Department of art and design to temporarily suspend graphic design minor


Students hoping to minor in graphic design at Binghamton University might be temporarily out of luck.

BU’s department of art and design is looking to suspend the graphic design minor as students majoring in fine arts with a concentration in graphic design struggle to register for required classes. Kendra Hansen, secretary for the department of art and design, wrote in an email that these difficulties are being caused by a University-wide hiring freeze and increased student enrollment.

“Due to severe financial strains that Binghamton University is experiencing right now, Harpur College is unable to replace retiring faculty, two of which are in the department of art and design,” Hansen wrote. “This, paired with the increased undergraduate enrollment in our department, has left us scrambling to meet the needs of our current majors.”

Some art and design majors, such as Mikayel Harutyunyan, a junior majoring in graphic design, are frustrated with the restricted access to required classes. Harutyunyan said that getting denied from these classes has been a continuous problem during his time at BU.

“Registering for graphic design classes has been one of the worst experiences I’ve had at Binghamton University,” Harutyunyan said. “Every year, I am unable to register for the classes that I need to be in. As a sophomore, I was a register[ed] junior and was still unable to sign up for the right classes.”

Harutyunyan said being denied from required classes can force students to stay at the University past their senior year — something that he has been concerned about while completing his undergraduate degree. According to Harutyunyan, the temporary suspension could help solve this problem.

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“I believe [it’s] a step forward in making sure that graphic design majors and especially BFA majors can complete the classes on time,” Harutyunyan said. “Certain classes are needed to be able to take more advanced ones, and if by a specific time you are unable to take them, then you are forced to take another two semesters of classes. By suspending the minor, [fewer] graphic design majors will have to worry about staying for more than four years.”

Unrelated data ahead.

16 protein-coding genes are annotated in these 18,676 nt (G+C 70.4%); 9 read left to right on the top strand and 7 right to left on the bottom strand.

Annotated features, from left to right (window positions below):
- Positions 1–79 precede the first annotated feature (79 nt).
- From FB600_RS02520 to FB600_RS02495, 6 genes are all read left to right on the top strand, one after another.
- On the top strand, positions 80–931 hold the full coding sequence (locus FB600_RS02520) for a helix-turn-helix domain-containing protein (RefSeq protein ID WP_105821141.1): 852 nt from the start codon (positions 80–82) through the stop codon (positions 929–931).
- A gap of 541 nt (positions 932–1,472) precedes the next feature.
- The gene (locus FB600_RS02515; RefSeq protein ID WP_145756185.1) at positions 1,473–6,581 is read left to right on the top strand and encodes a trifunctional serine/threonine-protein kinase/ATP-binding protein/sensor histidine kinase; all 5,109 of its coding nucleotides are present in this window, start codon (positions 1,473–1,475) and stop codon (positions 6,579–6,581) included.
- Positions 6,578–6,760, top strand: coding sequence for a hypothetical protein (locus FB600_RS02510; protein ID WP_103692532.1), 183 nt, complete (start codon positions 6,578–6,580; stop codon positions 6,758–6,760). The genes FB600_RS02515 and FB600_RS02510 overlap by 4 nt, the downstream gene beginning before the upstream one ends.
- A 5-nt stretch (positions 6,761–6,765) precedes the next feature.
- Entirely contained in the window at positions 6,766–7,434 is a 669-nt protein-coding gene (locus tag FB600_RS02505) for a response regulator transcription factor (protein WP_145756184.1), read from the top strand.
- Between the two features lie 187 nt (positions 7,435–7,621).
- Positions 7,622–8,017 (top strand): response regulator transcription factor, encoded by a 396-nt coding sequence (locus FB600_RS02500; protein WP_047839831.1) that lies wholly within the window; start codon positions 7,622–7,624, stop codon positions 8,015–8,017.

The suspension, if approved by the University administration, would take effect in fall 2019. In an email sent to the fine arts minor Listserv on Nov. 14, Hansen wrote the suspension wouldn’t be permanent.

“We will continue to review registration trends and implement strategies to make the most of the resources we have at hand; this with the hope and intention of reinstating the minor in the near future,” Hansen wrote.

The temporary suspension wouldn’t affect students who are already minoring in graphic design. However, it would impact students hoping to minor in graphic design in the future, such as Katherine Dennett, a junior majoring in English, who intended to add a minor in graphic design to her degree.

“I just switched out of my engineering major into English rhetoric and global culture with a minor in art, intending on concentrating in graphic design in hopes of having the possibility of working in a creative design or marketing career,” Dennett said. “Taking away the graphic design minor closes doors for possible future jobs and opportunities having the background of the concentration in graphic design would provide me.”

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